Journal of sleep research vol:15 issue:2 pages:183-198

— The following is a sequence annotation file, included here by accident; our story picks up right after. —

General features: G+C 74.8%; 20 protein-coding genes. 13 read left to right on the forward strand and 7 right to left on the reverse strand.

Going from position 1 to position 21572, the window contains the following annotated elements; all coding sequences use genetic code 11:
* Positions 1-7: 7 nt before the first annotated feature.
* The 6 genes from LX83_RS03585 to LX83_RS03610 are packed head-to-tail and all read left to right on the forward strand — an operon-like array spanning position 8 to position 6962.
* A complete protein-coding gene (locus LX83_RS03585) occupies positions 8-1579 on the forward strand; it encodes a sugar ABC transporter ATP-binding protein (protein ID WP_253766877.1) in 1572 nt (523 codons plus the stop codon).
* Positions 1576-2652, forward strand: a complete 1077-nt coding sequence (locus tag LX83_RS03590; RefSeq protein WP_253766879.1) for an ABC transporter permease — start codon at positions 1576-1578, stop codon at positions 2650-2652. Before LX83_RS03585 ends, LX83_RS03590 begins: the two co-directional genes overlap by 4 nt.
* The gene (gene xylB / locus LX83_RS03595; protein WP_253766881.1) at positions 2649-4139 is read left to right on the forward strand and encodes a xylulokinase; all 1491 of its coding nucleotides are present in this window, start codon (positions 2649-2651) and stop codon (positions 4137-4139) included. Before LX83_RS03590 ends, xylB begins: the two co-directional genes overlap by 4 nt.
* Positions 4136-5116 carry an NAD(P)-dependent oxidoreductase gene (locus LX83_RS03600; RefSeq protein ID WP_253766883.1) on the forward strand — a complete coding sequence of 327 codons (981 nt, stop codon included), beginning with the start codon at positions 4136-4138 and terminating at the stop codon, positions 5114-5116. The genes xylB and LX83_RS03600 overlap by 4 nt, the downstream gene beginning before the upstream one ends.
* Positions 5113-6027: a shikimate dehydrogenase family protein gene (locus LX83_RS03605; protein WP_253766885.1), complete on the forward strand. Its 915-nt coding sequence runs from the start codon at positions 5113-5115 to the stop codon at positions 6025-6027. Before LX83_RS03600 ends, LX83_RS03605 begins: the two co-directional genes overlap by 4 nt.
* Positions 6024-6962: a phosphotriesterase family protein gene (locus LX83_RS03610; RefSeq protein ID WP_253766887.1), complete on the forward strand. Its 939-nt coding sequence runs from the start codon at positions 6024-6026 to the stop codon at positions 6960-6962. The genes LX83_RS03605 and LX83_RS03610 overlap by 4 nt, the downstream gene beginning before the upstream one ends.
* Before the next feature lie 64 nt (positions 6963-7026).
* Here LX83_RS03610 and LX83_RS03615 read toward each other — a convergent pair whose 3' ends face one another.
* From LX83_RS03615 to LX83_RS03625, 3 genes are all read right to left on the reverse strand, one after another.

This study makes use of control system model identification techniques to examine the relationship between thermoregulation and sleep regulation. Specifically, data-based mechanistic (DBM) modelling is used to formulate and experimentally test the hypothesis, put forth by Gilbert et al. [Sleep Med. Rev.8 (2004) 81], that there exists a connection between distal heat loss and sleepiness. Six healthy sleepers each spent three nights and the following day in the sleep laboratory: an adaptation, a cognitive arousal and a neutral testing day. In the cognitive arousal condition, a visit of a television camera crew took place and subjects were asked to be interviewed. During each of the three 25-min driving simulator tasks per day, the distal-to-proximal gradient and the electroencephalogram are recorded. It is observed from these experimental data that there exists a feedback connection between thermoregulation and sleep. In addition to providing experimental evidence in support of the Gilbert et al. (2004) hypothesis, the authors propose that the nature of the feedback connection is determined by the nature of sleep/wake state (i.e. NREM sleep versus unwanted sleepiness in active subjects). Besides this, an individualized and time-variant model for the linkage between thermoregulation and sleep onset is presented. This compact model feeds on real-time data regarding distal heat loss and sleepiness and contains a physically meaningful parameter that delivers an individual- and time-depending quantification of a well known biological features in the field of thermoregulation: the thermoregulatory error signal T-hypo(t)-T-set(t). A validation of these physical/biological features emphasizes the reliability and power of DBM in describing individual differences related to the sleep process.